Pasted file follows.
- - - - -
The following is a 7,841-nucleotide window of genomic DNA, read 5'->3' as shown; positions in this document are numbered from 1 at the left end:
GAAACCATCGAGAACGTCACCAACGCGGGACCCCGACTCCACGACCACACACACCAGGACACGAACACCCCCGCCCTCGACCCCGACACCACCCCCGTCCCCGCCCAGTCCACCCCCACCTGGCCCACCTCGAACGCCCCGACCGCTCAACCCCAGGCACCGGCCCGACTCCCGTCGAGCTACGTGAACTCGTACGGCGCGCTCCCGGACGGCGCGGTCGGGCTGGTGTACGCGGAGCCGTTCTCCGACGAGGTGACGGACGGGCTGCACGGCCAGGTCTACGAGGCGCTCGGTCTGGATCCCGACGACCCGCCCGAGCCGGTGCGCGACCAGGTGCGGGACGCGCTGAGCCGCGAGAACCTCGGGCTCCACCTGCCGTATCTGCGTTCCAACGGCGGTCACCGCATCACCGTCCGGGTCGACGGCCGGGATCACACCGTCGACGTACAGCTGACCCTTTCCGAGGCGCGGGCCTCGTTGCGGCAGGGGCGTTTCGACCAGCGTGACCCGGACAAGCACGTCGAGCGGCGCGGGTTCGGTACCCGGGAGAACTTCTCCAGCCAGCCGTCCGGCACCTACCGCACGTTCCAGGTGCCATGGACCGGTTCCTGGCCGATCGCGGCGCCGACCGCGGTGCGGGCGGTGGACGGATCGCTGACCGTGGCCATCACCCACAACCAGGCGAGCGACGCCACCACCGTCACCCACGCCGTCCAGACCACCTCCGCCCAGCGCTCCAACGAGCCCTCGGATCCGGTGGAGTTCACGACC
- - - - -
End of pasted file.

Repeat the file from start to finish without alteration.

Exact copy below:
The following is a 7,841-nucleotide window of genomic DNA, read 5'->3' as shown; positions in this document are numbered from 1 at the left end:
GAAACCATCGAGAACGTCACCAACGCGGGACCCCGACTCCACGACCACACACACCAGGACACGAACACCCCCGCCCTCGACCCCGACACCACCCCCGTCCCCGCCCAGTCCACCCCCACCTGGCCCACCTCGAACGCCCCGACCGCTCAACCCCAGGCACCGGCCCGACTCCCGTCGAGCTACGTGAACTCGTACGGCGCGCTCCCGGACGGCGCGGTCGGGCTGGTGTACGCGGAGCCGTTCTCCGACGAGGTGACGGACGGGCTGCACGGCCAGGTCTACGAGGCGCTCGGTCTGGATCCCGACGACCCGCCCGAGCCGGTGCGCGACCAGGTGCGGGACGCGCTGAGCCGCGAGAACCTCGGGCTCCACCTGCCGTATCTGCGTTCCAACGGCGGTCACCGCATCACCGTCCGGGTCGACGGCCGGGATCACACCGTCGACGTACAGCTGACCCTTTCCGAGGCGCGGGCCTCGTTGCGGCAGGGGCGTTTCGACCAGCGTGACCCGGACAAGCACGTCGAGCGGCGCGGGTTCGGTACCCGGGAGAACTTCTCCAGCCAGCCGTCCGGCACCTACCGCACGTTCCAGGTGCCATGGACCGGTTCCTGGCCGATCGCGGCGCCGACCGCGGTGCGGGCGGTGGACGGATCGCTGACCGTGGCCATCACCCACAACCAGGCGAGCGACGCCACCACCGTCACCCACGCCGTCCAGACCACCTCCGCCCAGCGCTCCAACGAGCCCTCGGATCCGGTGGAGTTCACGACC